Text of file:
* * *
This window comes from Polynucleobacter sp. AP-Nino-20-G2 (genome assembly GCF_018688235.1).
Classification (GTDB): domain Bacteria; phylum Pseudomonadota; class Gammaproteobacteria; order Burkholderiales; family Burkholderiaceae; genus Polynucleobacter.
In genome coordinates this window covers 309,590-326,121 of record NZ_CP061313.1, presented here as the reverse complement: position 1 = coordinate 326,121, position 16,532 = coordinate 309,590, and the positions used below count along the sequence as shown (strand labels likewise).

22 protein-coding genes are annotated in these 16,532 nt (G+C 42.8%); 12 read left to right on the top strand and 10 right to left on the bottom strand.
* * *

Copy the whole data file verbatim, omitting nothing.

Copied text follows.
This window comes from Polynucleobacter sp. AP-Nino-20-G2 (genome assembly GCF_018688235.1).
Classification (GTDB): domain Bacteria; phylum Pseudomonadota; class Gammaproteobacteria; order Burkholderiales; family Burkholderiaceae; genus Polynucleobacter.
In genome coordinates this window covers 309,590-326,121 of record NZ_CP061313.1, presented here as the reverse complement: position 1 = coordinate 326,121, position 16,532 = coordinate 309,590, and the positions used below count along the sequence as shown (strand labels likewise).

22 protein-coding genes are annotated in these 16,532 nt (G+C 42.8%); 12 read left to right on the top strand and 10 right to left on the bottom strand.